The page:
Wednesday, September 7, 2011

Nana Visits a Waiting Room and Writes About It

This morning I had to go to the lab to get blood tests done.  I stood behind the sign that said “For patient privacy please wait behind the sign until you are called.”   The three foot space between the sign and the receptionist window wasn’t much of a sound buffer; I listened in to every conversation between the receptionist and each patient.  I know that the woman in the clean white sneakers and navy plaid shirt last took her medication at 11:00 last night and that the small Asian man ate breakfast this morning.  I finally turned in my paperwork, quietly answered each question lest my privacy be invaded, and then took a seat to wait for the lab technician to call me.

An elderly couple entered the waiting area and took their place behind the sign.  The tiny woman was hunched over with Dowager’s Hump obvious under her Alfred Dunner shirt.  Her husband slowly made his way to the waiting room chairs using two canes.   I was far enough away that I could no longer hear the conversations with the receptionist.  The elderly man was comfortably seated by the time his wife finished with the receptionist and turned to walk the ten feet to the waiting area.  He looked up and saw her heading toward him and he struggled to pull himself up using his canes.  He remained standing until she was seated, and then he sat down again.

…and that’s something that you don’t see much anymore.  I can’t remember the last time anyone stood up when I entered a room.  It was a small gesture, but even though it was difficult for him, he struggled to his feet to show his respect to his wife. 

Today I had a glimpse of what was once commonplace…good manners.  Perhaps I’ve grown used to incivility, but that elderly couple stuck in my mind all day. 


  1. You are absolutely right, we have got used to incivility.

    I pooped into somebody's house the other day for half a minute, I thought. They took me into the kitchen and all three of us stood around the kitchen table until I got the message, sat down, when she also sat and he promptly offered me a cup of tea and a biscuit.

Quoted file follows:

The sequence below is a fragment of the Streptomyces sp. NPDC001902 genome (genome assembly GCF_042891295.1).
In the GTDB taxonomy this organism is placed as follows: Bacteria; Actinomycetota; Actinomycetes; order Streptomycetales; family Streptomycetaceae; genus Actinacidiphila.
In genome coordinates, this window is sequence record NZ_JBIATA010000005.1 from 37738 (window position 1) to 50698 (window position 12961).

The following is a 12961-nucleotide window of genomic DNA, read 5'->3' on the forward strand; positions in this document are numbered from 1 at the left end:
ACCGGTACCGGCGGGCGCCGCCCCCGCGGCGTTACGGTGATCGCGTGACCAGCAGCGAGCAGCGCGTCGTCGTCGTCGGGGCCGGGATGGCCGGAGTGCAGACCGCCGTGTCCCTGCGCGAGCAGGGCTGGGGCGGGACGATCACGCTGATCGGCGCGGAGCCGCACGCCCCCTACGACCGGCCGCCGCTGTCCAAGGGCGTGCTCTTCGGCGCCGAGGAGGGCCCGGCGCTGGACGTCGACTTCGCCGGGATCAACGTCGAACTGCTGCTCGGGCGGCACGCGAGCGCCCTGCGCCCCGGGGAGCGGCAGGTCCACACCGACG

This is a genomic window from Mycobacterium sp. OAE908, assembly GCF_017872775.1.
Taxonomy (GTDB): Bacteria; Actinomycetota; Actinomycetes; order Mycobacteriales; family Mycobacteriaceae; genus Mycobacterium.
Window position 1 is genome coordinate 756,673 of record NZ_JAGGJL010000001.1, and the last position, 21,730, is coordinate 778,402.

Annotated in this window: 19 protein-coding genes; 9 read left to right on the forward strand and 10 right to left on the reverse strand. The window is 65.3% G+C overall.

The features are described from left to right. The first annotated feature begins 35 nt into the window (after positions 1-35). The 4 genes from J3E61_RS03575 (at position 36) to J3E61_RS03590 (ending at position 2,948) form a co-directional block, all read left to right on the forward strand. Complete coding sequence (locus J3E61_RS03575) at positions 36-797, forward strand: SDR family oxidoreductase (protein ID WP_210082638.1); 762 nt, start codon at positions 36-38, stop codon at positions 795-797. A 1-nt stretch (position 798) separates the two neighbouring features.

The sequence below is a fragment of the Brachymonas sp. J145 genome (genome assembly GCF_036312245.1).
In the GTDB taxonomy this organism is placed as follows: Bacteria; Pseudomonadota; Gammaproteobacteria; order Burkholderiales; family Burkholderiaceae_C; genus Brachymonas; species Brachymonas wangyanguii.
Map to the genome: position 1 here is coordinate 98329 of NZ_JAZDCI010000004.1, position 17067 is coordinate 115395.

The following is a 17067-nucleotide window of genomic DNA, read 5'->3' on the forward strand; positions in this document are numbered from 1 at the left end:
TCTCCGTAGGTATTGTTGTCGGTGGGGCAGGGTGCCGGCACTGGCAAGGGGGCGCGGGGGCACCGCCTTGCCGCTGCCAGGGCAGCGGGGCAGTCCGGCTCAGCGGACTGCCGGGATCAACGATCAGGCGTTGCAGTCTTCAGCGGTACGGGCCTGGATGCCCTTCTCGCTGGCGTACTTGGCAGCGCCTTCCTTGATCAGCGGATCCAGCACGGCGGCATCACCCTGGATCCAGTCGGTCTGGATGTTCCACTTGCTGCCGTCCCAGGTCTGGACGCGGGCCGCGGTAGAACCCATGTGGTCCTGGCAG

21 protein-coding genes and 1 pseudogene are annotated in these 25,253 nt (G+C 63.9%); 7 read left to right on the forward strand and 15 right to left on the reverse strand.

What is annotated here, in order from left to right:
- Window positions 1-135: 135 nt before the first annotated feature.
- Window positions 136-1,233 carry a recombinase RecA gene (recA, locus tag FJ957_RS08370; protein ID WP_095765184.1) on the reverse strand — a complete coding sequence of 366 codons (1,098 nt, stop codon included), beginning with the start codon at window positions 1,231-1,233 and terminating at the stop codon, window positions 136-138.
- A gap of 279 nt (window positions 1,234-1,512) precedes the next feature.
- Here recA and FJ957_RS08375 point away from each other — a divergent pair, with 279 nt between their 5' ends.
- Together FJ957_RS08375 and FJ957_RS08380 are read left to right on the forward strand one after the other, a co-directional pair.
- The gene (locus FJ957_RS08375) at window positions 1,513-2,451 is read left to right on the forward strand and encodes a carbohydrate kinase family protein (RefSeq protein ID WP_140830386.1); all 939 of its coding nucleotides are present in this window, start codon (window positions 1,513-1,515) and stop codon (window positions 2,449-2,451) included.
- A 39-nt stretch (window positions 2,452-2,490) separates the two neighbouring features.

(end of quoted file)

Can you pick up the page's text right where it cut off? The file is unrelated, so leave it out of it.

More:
Like I said, we got used to . . . . . . .

  2. popped, idiot that I am, popped. . . .

    Now that would have been very bad manners, wouldn't it. And they certainly wouldn't have been glad enough of my company to offer me refreshments.

  3. I wonder how this elderly couple views this world of ours today? It must appear a very alien and hostile place to the one in which they grew up in.

    Another excellent post, dear Nana.

  4. What a sweet picture of an elderly couple, and the gesture of respect. I had to laugh at Friko's comments, both of them. I enjoyed this story very much.

  5. I was in last Friday for lab work... could hear the receptionist before I even opened the door. Before I was done, I knew all about her operation, the six-week recovery, and her grandchildren.
    Nobody stood up because they were afraid they'd lose their chair.

  6. Lovely story. Reminded me of my parents in my mother's last days. She had a variety of tubes to drag everywhere she went. She told me when she had to get up in the night my father was always standing by the bed when she returned, holding the sheet back for her to get back in bed, and him to help her arrange all the tubes again.

  7. This is the sweetest story. It made my day. No, we certainly don't see that kind of respect these days.

  8. lovely story, which reminded me of my grandparents. My grandpa, with a bad back and Parkinson's in his later years, was always so solicitous to my grandma. He always opened the door for her, seated her at the table, etc. The were both very proper and respectful, and I consider myself blessed to have lived with them. (He also cooked breakfast on the weekends so she could sleep in!)
    This story will stay with me; thanks for sharing and brightening my day.

  9. What a sweet story, and a lovely reminder of the power of good manners.


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